Golf’s full of pleasant little aphorisms about honesty and hard work that its most ardent supporters trot out like commandments — “You may as well praise a man for not robbing a bank,” "Golf is a game of inches. The most important are the six inches between your ears,” et cetera. They’re pithy, catchy little metaphors, perfect for break-room motivational posters and corporate-presentation PowerPoints. And they’re no good whatsoever when someone starts — metaphorically — swinging chairs and turning over tables.
Down the line, we may look back on last week’s Presidents Cup as the year the Internationals started fighting back. In the shorter term, though, this will mark the point that Patrick Reed pointed out the fault lines in the PGA Tour.
Reed arrived in Australia under a cloud of suspicion stemming from his actions two weeks ago in the Bahamas, where it sure seemed like he dusted away some waste-area sand and, in doing so, illegally improved the conditions of his stroke:
A closer look at Patrick Reed’s two-stroke penalty during Round 3 of the Hero World Challenge. pic.twitter.com/z2aqkajnYq— PGA TOUR (@PGATOUR) December 7, 2019
Golf Twitter howled, but Reed pled innocence, claiming a “bad camera angle.” The PGA Tour took him at his word, even going so far as to call him a “gentleman” during the penalty discussions. Verdict: two strokes, nothing more.
You could make a case that Reed should have been tossed from the tournament right then and there, just as Phil Mickelson should have been when hitting a rolling putt at the U.S. Open last year … but the Tour took care of its own. You can call golf’s rules nitpicky and overly punitive — and I have — but as long as they’re in place, they’re enforceable.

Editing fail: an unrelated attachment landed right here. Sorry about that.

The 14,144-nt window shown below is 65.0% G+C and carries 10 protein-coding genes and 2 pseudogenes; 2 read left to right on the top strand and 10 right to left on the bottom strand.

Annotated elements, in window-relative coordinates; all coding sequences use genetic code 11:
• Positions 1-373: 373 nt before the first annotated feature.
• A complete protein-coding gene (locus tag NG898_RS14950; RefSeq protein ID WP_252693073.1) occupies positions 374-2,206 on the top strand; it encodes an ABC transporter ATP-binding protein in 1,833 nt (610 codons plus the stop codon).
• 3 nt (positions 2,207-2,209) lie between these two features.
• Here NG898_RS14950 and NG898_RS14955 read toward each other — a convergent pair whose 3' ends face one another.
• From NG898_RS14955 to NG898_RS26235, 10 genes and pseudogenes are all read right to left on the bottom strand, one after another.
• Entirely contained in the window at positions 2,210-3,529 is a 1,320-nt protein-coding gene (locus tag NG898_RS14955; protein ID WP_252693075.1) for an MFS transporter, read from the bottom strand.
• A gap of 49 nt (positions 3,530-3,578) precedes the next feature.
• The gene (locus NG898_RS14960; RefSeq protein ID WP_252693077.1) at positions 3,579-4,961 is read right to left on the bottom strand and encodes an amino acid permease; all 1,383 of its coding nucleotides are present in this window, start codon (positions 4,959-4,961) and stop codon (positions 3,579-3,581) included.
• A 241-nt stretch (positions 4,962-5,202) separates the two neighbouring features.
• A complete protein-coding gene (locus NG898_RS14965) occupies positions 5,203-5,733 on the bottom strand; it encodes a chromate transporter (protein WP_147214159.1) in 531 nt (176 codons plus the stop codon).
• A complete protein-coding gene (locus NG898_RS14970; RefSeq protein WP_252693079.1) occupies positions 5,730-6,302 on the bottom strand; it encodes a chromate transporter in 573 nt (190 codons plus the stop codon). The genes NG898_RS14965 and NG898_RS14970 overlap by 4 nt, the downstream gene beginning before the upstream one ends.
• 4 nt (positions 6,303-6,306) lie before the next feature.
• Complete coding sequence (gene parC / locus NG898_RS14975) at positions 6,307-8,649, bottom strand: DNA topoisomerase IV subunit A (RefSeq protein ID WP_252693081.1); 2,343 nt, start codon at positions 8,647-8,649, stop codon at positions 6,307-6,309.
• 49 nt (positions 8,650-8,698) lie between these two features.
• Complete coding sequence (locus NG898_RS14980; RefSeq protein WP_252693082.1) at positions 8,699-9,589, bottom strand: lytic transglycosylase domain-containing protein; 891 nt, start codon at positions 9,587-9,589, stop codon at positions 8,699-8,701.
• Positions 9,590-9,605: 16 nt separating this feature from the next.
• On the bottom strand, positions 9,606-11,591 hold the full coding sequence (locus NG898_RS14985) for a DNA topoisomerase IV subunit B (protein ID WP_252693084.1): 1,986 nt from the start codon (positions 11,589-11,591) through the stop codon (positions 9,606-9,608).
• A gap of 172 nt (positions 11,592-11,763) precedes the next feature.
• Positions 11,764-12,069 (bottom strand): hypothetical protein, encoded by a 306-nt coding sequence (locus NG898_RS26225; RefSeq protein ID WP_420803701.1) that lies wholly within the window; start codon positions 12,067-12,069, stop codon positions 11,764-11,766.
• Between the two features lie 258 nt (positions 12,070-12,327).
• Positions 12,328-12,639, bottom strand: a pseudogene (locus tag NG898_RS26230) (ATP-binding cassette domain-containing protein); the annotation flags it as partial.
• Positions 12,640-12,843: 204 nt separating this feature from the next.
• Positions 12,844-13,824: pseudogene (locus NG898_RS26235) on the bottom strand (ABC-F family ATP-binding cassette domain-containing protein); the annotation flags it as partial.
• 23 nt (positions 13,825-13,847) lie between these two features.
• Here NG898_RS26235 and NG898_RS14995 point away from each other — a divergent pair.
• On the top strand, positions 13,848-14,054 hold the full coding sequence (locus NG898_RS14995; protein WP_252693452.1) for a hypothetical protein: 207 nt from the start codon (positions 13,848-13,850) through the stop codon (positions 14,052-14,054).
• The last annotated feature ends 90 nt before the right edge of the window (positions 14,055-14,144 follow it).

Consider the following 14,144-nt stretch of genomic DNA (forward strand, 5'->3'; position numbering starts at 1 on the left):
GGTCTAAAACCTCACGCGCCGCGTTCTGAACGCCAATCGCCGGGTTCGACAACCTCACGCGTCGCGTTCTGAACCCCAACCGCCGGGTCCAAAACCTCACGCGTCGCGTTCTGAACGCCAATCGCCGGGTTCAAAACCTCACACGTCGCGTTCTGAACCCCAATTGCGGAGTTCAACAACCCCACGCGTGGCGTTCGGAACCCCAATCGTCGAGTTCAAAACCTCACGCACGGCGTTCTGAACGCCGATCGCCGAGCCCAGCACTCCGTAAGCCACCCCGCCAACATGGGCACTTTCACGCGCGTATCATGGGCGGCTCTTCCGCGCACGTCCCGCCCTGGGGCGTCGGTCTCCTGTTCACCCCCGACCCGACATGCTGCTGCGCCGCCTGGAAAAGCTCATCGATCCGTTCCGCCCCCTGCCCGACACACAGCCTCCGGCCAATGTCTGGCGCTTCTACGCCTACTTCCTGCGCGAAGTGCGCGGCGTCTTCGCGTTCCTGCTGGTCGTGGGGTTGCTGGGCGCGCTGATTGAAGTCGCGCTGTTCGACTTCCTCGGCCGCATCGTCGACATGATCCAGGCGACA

The Australian crowds weren’t quite so accommodating, raining down insults and jeers to the point that Reed and his caddie cracked. Reed mocked shoveling sand after making a putt, and soon afterward, his caddie got into an “altercation” with an overly enthusiastic member of the gallery. Reed’s singles victory salvaged what was otherwise a terrible week from total disaster.
Golf, as a sport, is constitutionally incapable of handling someone like Reed, someone who gets in your face and dares you to challenge him. Golf’s spirit of arm’s-length enforcement keeps the messy business of punishment out of sight; you’re not going to see a PGA Tour official give a player the heave-ho right there on the fairway like a baseball umpire tossing out a mouthy manager. Disputes are settled in tents and behind closed doors, because that’s how the powers-that-be prefer it.
This isn’t a sport with a long history of outspoken characters; a recent list of golf’s greatest temper tantrums included three people who aren’t even golfers, one of whom isn’t even real. Reed, by contrast, has pushed the sport’s limits over and over again, grousing about unfair treatment both on and off the course, threatening to blow up team dynamics, and ripping a (European) camera crew … and that’s just in the last couple years.
We’ve long known there’s a caste system at work in the Tour’s enforcement of golf’s rules both on and off the course. Tiger Woods and Mickelson have both evaded punishment for off-course offenses or allegations worse than those which incited suspensions for John Daly and others. But those were wink-and-a-nod exceptions. Reed’s the first player in Tour history to really challenge the Tour’s devotion to decorum while still possessing marquee, major-winning talent.
I’m not suggesting Reed is apt to use the ol’ foot-wedge when he gets pinned up against a pine. If nothing else, he’s got to know he’ll have a camera following him around at all times now. Reed stays inside the ropes, even if he’s pretty much guaranteed he’ll never be a captain’s pick for an international team again. But he’s shown the way for someone who won’t: deny, bluster, mock and move on.
Reed’s not the real problem. But he’s showing where the real problems exist.
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